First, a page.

A nice feature of Mocha is that we can outline tests that need to be written before we’re ready to write them. So when you have an idea for a test, but you aren’t yet sure what it will look like, you can still communicate your idea to other developers and get started.
- To mark a test as “pending”, do not add a function as a second argument
- You can also mark tests as "pending" by typing an
xin front of the pending block, like
- Adding an
xin front of the
describe()block marks all of the specs inside as "pending"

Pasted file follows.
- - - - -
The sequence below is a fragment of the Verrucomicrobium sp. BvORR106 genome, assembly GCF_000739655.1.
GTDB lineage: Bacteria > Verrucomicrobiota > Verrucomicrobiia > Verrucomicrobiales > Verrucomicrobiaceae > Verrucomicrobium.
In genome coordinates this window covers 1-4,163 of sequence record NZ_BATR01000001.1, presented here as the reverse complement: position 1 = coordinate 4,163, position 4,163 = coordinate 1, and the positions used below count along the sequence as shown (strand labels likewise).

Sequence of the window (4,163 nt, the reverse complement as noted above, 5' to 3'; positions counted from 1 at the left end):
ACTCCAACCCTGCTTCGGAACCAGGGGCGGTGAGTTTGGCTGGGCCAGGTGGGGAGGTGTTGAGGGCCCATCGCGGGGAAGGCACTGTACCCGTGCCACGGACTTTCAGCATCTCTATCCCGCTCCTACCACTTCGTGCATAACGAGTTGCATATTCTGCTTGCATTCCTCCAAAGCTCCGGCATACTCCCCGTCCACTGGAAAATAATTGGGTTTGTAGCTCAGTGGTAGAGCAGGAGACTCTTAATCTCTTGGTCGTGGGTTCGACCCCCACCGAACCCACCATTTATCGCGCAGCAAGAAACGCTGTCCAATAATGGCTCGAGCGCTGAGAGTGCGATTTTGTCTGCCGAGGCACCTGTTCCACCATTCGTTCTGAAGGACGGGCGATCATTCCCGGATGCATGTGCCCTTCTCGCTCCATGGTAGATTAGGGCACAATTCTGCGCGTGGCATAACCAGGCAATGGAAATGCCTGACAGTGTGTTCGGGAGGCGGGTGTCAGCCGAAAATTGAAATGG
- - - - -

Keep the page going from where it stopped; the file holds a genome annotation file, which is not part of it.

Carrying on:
In some ways being a programmer is more like being a writer 0:00 than being an engineer. 0:03 It requires a lot of creativity and you can get stuck a lot waiting for 0:05 inspiration to strike. 0:09 A nice feature of Mocha is that we can outline tests 0:11 that need to be written still before we're ready to write them. 0:14 So when you have an idea for a test but you don't have time to figure it out, or 0:17 you aren't yet sure what it will look like, 0:22 you can still communicate your idea to other people and get started. 0:24 Let me show you an example. 0:28 In order to play a game, it would be nice to have a function 0:30 that checks whether the game is over after each turn. 0:33 That way, every time I make a guess, the game engine will check and 0:36 see whether I've struck the last ship in one or 0:39 whether the next player should start their turn. 0:42 I know I need that, but I'm not ready to think about how it works yet, 0:44 not even to write the tests. 0:48 So I can write a pending test spec to keep track of those tests I have to 0:50 write later. 0:53 Inside the test folder I'll create a new test suite file called gametest.js 0:54 since this suite will focus on functions pertaining to the flow of the game. 1:00 So first I'll import chai at the top of the new file so 1:08 that we can use it here as an expectation. 1:12 And now I'll set up the fundamental describe block for the suite. 1:23 And as the first argument I'll write, GAME INSTANCE FUNCTIONS in all caps. 1:36 This is only here to make the output nicer for me. 1:42 I'll call the function I'm testing here, checkGameStatus. 1:47 So I'll create a new test suite for it. 1:50 Now, a test spec that I know I should write for 2:08 this function confirms that it should tell me when the game is over. 2:11 So I'll create a new spec that says, it should tell me when the game is over. 2:15 This is a pending test, so in order to mark this test as pending, 2:26 I do not add a function as the second argument. 2:30 The it block is only written with the first argument describing the test. 2:34 And it doesn't contain any expectations yet. 2:39 So now if I go over to the console and run npm test, 2:42 It showed me that I now have 15 tests passing and one pending. 2:50 Notice the pending test is in a different color so they're easier to see. 2:56 In my console the test is light blue. 3:01 This is really useful as a reminder to myself and 3:08 others that some tests need to be written still. 3:10 It's like having an outline for my outline. 3:13 It communicates some information for getting started. 3:15 I can also mark tests as pending by typing an x in front of the pending block. 3:22 Like, xdescribe, 3:27 or, xit. 3:33 For example, if I add a regular test spec to my current suite, 3:44 even though I've added a function as a second argument, 3:50 I can add x in front of the describe block, and 3:55 all of the specs inside will be marked as pending. 4:00 I prefer leaving out a callback to using xdescribe, 4:16 because I don't have to delete anything later. 4:20 I just have to continue writing the test spec as I normally would. 4:23 You might see this done both ways, so 4:27 feel free to use whichever method you like better. 4:29
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